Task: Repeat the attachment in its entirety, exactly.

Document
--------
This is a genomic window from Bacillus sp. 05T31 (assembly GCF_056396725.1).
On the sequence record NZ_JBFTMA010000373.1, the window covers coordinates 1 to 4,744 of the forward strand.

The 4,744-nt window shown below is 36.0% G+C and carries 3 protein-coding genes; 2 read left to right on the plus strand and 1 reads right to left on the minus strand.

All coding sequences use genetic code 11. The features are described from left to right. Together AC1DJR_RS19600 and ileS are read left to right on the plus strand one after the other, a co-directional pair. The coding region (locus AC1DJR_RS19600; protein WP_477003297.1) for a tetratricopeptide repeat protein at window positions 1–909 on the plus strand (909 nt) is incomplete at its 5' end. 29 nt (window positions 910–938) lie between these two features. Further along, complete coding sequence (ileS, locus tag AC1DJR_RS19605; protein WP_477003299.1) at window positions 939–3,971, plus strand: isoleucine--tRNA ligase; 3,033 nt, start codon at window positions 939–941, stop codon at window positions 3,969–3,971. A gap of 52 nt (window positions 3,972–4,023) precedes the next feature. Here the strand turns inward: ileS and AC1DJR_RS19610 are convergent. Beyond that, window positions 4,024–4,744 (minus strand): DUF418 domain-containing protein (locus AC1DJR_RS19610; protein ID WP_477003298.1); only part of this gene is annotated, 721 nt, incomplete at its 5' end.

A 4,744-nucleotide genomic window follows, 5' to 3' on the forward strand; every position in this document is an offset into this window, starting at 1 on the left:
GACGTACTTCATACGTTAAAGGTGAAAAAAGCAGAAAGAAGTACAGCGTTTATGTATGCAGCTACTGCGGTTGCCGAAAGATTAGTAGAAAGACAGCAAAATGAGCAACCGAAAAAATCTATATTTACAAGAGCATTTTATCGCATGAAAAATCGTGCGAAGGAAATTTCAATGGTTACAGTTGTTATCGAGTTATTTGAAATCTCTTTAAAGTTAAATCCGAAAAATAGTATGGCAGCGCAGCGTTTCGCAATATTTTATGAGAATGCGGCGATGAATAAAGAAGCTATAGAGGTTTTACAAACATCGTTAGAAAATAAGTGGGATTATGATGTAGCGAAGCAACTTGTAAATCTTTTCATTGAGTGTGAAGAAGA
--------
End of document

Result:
This is a genomic window from Bacillus sp. 05T31 (assembly GCF_056396725.1).
On the sequence record NZ_JBFTMA010000373.1, the window covers coordinates 1 to 4,744 of the forward strand.

The 4,744-nt window shown below is 36.0% G+C and carries 3 protein-coding genes; 2 read left to right on the plus strand and 1 reads right to left on the minus strand.

All coding sequences use genetic code 11. The features are described from left to right. Together AC1DJR_RS19600 and ileS are read left to right on the plus strand one after the other, a co-directional pair. The coding region (locus AC1DJR_RS19600; protein WP_477003297.1) for a tetratricopeptide repeat protein at window positions 1–909 on the plus strand (909 nt) is incomplete at its 5' end. 29 nt (window positions 910–938) lie between these two features. Further along, complete coding sequence (ileS, locus tag AC1DJR_RS19605; protein WP_477003299.1) at window positions 939–3,971, plus strand: isoleucine--tRNA ligase; 3,033 nt, start codon at window positions 939–941, stop codon at window positions 3,969–3,971. A gap of 52 nt (window positions 3,972–4,023) precedes the next feature. Here the strand turns inward: ileS and AC1DJR_RS19610 are convergent. Beyond that, window positions 4,024–4,744 (minus strand): DUF418 domain-containing protein (locus AC1DJR_RS19610; protein ID WP_477003298.1); only part of this gene is annotated, 721 nt, incomplete at its 5' end.

A 4,744-nucleotide genomic window follows, 5' to 3' on the forward strand; every position in this document is an offset into this window, starting at 1 on the left:
GACGTACTTCATACGTTAAAGGTGAAAAAAGCAGAAAGAAGTACAGCGTTTATGTATGCAGCTACTGCGGTTGCCGAAAGATTAGTAGAAAGACAGCAAAATGAGCAACCGAAAAAATCTATATTTACAAGAGCATTTTATCGCATGAAAAATCGTGCGAAGGAAATTTCAATGGTTACAGTTGTTATCGAGTTATTTGAAATCTCTTTAAAGTTAAATCCGAAAAATAGTATGGCAGCGCAGCGTTTCGCAATATTTTATGAGAATGCGGCGATGAATAAAGAAGCTATAGAGGTTTTACAAACATCGTTAGAAAATAAGTGGGATTATGATGTAGCGAAGCAACTTGTAAATCTTTTCATTGAGTGTGAAGAAGA